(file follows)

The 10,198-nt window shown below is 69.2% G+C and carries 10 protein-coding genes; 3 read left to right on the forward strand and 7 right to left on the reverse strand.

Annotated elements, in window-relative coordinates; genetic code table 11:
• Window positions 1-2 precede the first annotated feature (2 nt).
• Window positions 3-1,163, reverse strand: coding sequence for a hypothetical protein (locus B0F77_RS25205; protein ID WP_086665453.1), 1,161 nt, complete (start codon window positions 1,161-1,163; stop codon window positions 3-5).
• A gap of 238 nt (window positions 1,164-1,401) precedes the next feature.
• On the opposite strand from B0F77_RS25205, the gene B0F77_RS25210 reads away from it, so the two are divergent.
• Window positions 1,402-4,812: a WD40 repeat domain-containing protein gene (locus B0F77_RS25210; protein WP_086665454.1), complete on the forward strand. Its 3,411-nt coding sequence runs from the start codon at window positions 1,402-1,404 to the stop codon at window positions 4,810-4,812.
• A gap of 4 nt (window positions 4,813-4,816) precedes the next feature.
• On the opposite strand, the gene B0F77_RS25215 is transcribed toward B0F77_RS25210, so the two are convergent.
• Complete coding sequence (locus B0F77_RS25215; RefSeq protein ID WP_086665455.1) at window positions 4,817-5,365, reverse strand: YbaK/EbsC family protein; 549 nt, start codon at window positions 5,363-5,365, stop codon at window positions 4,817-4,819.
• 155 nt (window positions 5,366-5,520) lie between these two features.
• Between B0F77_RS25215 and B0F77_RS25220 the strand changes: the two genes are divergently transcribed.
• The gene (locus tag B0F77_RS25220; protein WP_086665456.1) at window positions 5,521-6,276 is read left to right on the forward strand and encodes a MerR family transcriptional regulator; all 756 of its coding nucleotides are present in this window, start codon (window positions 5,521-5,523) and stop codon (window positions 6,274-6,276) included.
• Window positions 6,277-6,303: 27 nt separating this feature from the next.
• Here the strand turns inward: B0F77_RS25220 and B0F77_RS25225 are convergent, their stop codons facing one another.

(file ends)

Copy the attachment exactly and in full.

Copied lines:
The 10,198-nt window shown below is 69.2% G+C and carries 10 protein-coding genes; 3 read left to right on the forward strand and 7 right to left on the reverse strand.

Annotated elements, in window-relative coordinates; genetic code table 11:
• Window positions 1-2 precede the first annotated feature (2 nt).
• Window positions 3-1,163, reverse strand: coding sequence for a hypothetical protein (locus B0F77_RS25205; protein ID WP_086665453.1), 1,161 nt, complete (start codon window positions 1,161-1,163; stop codon window positions 3-5).
• A gap of 238 nt (window positions 1,164-1,401) precedes the next feature.
• On the opposite strand from B0F77_RS25205, the gene B0F77_RS25210 reads away from it, so the two are divergent.
• Window positions 1,402-4,812: a WD40 repeat domain-containing protein gene (locus B0F77_RS25210; protein WP_086665454.1), complete on the forward strand. Its 3,411-nt coding sequence runs from the start codon at window positions 1,402-1,404 to the stop codon at window positions 4,810-4,812.
• A gap of 4 nt (window positions 4,813-4,816) precedes the next feature.
• On the opposite strand, the gene B0F77_RS25215 is transcribed toward B0F77_RS25210, so the two are convergent.
• Complete coding sequence (locus B0F77_RS25215; RefSeq protein ID WP_086665455.1) at window positions 4,817-5,365, reverse strand: YbaK/EbsC family protein; 549 nt, start codon at window positions 5,363-5,365, stop codon at window positions 4,817-4,819.
• 155 nt (window positions 5,366-5,520) lie between these two features.
• Between B0F77_RS25215 and B0F77_RS25220 the strand changes: the two genes are divergently transcribed.
• The gene (locus tag B0F77_RS25220; protein WP_086665456.1) at window positions 5,521-6,276 is read left to right on the forward strand and encodes a MerR family transcriptional regulator; all 756 of its coding nucleotides are present in this window, start codon (window positions 5,521-5,523) and stop codon (window positions 6,274-6,276) included.
• Window positions 6,277-6,303: 27 nt separating this feature from the next.
• Here the strand turns inward: B0F77_RS25220 and B0F77_RS25225 are convergent, their stop codons facing one another.